Baylor Community Researchers Analyze Latest Census Poverty Figures for Waco, McLennan County

August 26, 2008

The U.S. Bureau of the Census today released estimates of income, earnings and poverty for 2007. Sociologists and demographic specialists at Baylor University's Center for Community Research and Development (CCRD), who have analyzed the data, found that Waco and McLennan County have poverty levels well above the national norms.

In 2007, the poverty rate for families in the city was 21.9 percent. For the county, 13.7 percent of families lived in poverty. At the person level, the numbers are worse: 27.6 percent of Wacoans lived below the poverty level and 19.2 percent of McLennan County residents lived in poverty in 2007. These numbers have changed little since 1990, Baylor researchers said. The national percentage of families in poverty is 9.5 percent, and the poverty rate for individuals is 13.0 percent.

"The local statistics are definitely a source of contemporary concern," said Dr. Robyn Driskell, research director of the CCRD and a Baylor sociologist who specializes in demography. "But, the greater concern is persistent poverty. At CCRD, we have compiled historical data, and the area just doesn't show progress over time."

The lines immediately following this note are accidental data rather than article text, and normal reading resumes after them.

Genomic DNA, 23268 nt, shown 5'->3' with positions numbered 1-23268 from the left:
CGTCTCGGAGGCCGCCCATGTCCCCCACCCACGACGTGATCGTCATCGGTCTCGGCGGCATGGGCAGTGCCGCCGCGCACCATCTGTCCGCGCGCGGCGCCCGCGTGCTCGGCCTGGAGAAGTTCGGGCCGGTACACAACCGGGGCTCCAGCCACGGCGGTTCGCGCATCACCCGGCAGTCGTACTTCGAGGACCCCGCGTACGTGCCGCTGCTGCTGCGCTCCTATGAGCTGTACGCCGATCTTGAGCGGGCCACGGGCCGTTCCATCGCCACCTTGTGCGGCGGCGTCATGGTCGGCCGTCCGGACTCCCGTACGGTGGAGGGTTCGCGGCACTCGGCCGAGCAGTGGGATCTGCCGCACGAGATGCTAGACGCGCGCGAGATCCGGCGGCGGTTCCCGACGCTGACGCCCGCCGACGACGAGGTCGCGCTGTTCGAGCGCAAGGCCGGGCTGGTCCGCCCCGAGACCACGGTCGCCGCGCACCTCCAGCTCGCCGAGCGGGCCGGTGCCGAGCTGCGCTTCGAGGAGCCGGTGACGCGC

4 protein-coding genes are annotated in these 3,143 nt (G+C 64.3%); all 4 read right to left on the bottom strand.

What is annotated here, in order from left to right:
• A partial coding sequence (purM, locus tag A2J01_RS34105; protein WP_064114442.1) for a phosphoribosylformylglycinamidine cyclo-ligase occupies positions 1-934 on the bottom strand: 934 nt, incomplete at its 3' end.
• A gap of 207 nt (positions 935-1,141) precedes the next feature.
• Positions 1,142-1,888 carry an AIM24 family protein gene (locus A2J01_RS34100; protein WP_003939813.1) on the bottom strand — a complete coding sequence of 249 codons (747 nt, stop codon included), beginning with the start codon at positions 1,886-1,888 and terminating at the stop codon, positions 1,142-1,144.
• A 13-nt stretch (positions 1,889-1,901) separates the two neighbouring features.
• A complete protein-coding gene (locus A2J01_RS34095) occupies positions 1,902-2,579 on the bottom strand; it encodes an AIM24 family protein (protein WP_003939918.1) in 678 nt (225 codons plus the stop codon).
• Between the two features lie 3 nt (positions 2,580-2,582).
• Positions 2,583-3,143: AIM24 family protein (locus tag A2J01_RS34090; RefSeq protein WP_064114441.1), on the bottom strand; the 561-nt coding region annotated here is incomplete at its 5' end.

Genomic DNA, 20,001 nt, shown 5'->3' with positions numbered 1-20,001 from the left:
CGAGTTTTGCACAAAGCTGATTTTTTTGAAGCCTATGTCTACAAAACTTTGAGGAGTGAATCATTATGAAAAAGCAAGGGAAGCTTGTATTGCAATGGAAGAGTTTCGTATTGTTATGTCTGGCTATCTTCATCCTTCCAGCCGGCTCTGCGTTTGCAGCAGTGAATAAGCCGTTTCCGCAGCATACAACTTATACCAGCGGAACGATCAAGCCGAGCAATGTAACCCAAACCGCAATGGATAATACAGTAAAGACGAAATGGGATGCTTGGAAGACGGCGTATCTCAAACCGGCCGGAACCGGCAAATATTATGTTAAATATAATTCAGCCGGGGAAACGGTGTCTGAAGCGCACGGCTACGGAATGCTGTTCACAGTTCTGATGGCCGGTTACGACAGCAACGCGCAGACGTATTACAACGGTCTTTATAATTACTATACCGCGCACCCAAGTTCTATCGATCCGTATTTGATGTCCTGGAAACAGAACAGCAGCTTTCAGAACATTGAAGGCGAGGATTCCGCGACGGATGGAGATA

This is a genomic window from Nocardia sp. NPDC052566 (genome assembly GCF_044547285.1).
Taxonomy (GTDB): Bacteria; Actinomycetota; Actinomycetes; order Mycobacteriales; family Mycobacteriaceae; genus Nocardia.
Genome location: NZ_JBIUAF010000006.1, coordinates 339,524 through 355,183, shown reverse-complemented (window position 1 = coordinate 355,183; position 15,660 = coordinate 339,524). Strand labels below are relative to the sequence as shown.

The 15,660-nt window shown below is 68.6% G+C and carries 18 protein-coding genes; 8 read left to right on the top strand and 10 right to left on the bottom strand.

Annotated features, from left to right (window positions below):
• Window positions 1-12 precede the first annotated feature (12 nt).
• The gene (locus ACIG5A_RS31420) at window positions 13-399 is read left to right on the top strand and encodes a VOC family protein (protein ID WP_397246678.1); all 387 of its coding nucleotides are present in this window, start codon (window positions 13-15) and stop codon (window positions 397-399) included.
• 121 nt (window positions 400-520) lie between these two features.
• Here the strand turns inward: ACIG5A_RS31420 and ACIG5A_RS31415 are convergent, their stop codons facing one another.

Dr. Charles Tolbert, professor and chair of the department of sociology at Baylor who analyzes Census data, pointed out the contrast between the city and the county. "There is a gulf between the city where one in four persons lives in poverty and the county where considerably fewer do so," he said.

However, Dr. Carson Mencken, sociologist and research professor at the CCRD, cautioned that the new estimates are based on a relatively small sample from the American Community Survey.

"Due to the small sample size, the margin of error is fairly large for this poverty estimate. Still, it lines right up with the same figures from the 1990 and 2000 Censuses. So, the 2007 estimate needs to be taken seriously," Mencken said.

Dr. Larry Lyon has observed the area's socioeconomic conditions during the nearly 30 years he has been with the CCRD.

"The situation has not improved in all the years I have observed in this area," Lyon said. "I am increasingly concerned about the disparity between a city and county. The two entities have much shared infrastructure. The city may not be able to raise the resources it needs to sustain and repair our basic community assets. An enlightened approach on the county's part would be to step up its support of area-wide infrastructure. It is in all our self-interests that the city not be further isolated from the prosperity and quality of life that we enjoy in central Texas."